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The one thing a green new deal needs

March 4, 2019

Quite a few commentators who consider themselves moderate are pointing out that Alexandria Ocasio-Cortez has brought the problem of global warming to the center of political debate. Which is good. But that her green new deal is misguided. Which it is. And offering what they think we need instead:

When AOC’s critics say her idea is preposterously expensive and unnecessarily socialist (as it is), she is perfectly right to ask: So what’s your alternative? Here’s a suggestion: Focus on a non-carbon energy source that is already proven to be technologically feasible, can be quickly scaled up, and can potentially meet all our energy demands. What we need, given how little time we have, is a massive nuclear energy program.

And there, Sullivan is just as misguided as Ocasio-Cortez. It’s quite easy to imagine a future, ten years after a program to build nuclear power plants, where there is cheap energy both from them and expanded oil and gas production. A future where the fossil fuel industry responded to nuclear competition by more automation, ever better extraction mechanisms, and building closer relationships with select utilities and other sales chains. That future world is awash in energy, which is good. And, alas, emitting more CO2 into the atmosphere than now. A crash program to build nuclear reactors changes the energy production mix. It does nothing, by itself, to guarantee a reduction in CO2 emissions. The mistakes such a proposal makes are those conservative economists rightly warn against: trying to closely plan the nature of an unknown future economy. And underestimating how entrenched industry will react to any such proposal to protect its own interests.

Fossil fuels have been a great boon. Unfortunately, the necessary change now is to slow their use and to reduce carbon emissions into the atmosphere.

Economists know that the way to do that is to target the problem directly. Tax fossil fuels. Ideally, rated to the carbon emitted by their use. Write the law so the tax ratchets up every year.

That directly reduces their use by increasing their cost. It generates a variety of economic adaptions to that. People and businesses will reduce some use just by forgoing what they otherwise might have done or better planning it, from travel to construction. They will turn to substitutes: buildings will be built with energy efficient lighting and solar roofs, people will purchase electric vehicles, and in areas where there is a choice, more will travel by train than by plane. Companies building ships and planes will redouble efforts to increase fuel efficiency per passenger mile traveled or per ton mile carried. Utilities, reading the writing on the wall, will roll out non-fossil fuel sources. Some might opt for more solar and wind and batteries.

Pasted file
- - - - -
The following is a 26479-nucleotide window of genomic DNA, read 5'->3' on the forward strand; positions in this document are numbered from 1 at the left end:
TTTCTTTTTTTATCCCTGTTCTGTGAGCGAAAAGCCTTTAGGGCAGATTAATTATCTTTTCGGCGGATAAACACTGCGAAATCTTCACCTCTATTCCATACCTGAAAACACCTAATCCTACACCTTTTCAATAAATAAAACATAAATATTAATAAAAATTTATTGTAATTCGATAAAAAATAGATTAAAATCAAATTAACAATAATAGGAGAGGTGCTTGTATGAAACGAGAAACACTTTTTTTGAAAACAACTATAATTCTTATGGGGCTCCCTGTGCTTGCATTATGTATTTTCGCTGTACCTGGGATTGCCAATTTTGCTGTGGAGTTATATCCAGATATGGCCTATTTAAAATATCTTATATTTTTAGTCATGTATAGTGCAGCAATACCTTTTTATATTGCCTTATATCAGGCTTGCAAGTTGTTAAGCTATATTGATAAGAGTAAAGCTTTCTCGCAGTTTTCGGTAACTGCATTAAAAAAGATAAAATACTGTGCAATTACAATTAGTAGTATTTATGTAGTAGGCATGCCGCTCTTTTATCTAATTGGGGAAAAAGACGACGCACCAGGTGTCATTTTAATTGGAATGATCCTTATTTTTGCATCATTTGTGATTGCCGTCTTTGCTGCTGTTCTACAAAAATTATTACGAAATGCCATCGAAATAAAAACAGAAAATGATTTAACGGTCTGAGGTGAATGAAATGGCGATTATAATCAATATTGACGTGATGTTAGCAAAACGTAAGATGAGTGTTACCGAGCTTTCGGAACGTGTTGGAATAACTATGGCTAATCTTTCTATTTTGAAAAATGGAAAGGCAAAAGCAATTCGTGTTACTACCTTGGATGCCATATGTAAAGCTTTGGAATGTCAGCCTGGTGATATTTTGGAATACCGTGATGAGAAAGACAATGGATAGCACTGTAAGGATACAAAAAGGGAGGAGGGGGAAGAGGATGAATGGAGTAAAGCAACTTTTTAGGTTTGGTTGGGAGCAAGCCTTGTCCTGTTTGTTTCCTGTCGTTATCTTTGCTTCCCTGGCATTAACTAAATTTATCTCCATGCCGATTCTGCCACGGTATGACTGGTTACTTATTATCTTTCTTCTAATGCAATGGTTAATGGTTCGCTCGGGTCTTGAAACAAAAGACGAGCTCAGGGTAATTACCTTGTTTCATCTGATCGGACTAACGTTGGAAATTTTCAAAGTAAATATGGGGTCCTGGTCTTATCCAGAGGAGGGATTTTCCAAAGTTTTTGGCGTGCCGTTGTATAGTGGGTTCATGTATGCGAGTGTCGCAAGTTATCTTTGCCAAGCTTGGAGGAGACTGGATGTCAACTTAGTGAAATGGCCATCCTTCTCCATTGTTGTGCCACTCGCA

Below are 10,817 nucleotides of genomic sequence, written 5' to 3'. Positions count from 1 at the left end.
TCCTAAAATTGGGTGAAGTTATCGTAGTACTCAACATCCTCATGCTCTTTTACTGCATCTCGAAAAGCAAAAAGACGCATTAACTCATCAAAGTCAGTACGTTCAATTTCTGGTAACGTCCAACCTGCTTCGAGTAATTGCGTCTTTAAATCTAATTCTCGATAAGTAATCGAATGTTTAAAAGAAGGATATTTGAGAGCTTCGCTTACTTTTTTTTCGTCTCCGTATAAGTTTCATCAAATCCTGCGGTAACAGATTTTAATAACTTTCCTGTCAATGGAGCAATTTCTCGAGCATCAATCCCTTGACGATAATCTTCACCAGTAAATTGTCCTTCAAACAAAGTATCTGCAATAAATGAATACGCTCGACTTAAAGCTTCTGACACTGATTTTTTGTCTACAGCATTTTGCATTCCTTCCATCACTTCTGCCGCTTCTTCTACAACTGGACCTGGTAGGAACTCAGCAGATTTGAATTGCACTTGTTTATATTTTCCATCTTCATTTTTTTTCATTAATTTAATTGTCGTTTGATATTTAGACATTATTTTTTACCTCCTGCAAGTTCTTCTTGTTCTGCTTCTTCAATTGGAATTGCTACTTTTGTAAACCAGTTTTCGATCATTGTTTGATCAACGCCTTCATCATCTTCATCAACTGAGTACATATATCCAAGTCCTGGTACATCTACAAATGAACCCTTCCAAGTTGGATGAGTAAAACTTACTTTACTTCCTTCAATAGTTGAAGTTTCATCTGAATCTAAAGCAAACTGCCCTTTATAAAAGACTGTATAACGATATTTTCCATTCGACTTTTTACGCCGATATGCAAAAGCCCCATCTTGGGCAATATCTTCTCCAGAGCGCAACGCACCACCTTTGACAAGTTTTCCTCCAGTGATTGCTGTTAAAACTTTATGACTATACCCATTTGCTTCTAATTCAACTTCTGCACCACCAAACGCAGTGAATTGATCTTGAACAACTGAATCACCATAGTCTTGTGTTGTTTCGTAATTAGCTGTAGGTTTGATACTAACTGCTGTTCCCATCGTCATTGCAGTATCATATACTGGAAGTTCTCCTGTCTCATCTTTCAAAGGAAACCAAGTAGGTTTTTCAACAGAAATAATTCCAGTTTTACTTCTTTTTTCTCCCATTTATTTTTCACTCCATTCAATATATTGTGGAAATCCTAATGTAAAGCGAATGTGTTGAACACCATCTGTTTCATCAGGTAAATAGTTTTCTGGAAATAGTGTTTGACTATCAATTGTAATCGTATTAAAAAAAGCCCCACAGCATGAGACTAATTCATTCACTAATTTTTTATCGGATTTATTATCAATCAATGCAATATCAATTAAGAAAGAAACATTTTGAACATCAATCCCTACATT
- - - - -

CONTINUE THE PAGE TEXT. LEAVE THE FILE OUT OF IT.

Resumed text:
Some might opt for new nuclear power plants. Those like Sullivan calling for that might be right that it is a part of the solution. Despite a recent skeptical assessment of that, who knows? The federal government certainly should do what is necessary on the regulatory front to ensure that new variants can be tried as economically and expeditiously as practical, while retaining high safeguards.

But any program that tries to roll it out as the solution both overlooks the target — reduced use of fossil fuels — and attempts exactly the heavy-handed kind of economic planning that so rarely works. Create a price wedge using a carbon tax, and let entrepreneurs and technologists and investors find the right path forward. Don’t insist on the outcome of that. Don’t pretend that we can know now what the right outcome is for the future economy.

A good carbon tax will reduce future CO2 emissions, even with no other public policy. All other proposals combined might fail to do so, without it.

The large question is whether we can muster the political will. The fossil fuel industry has spent decades and hundreds of millions of dollars to prevent a solution. Reducing CO2 emissions requires burning less fossil fuel which means reducing their revenue. That is a simple equation for them. So they have created faux think tanks such as the Heartland Institute, churned out massive amounts of propaganda, and funded right-wing politicians. Their messaging creates the desired fog. It will say that a Pigovian tax is socialist. (It isn’t.) It will boast the benefits of fossil fuels. (True, but they still are causing this global problem.) It will talk down all alternatives. (As if capitalism can’t create new solutions.) It will ridicule climate science. (Read this article on the notion that scientists in the 1970s were predicting a soon ice age.) It will minimimize the US’s role. (As if this global problem doesn’t require leadership and cooperation.)

A Democratic presidential candidate who runs on a carbon tax will face the full assault of the fossil fuel industry’s media fury. They should take it with pride, because it is the one thing any real green deal must have.

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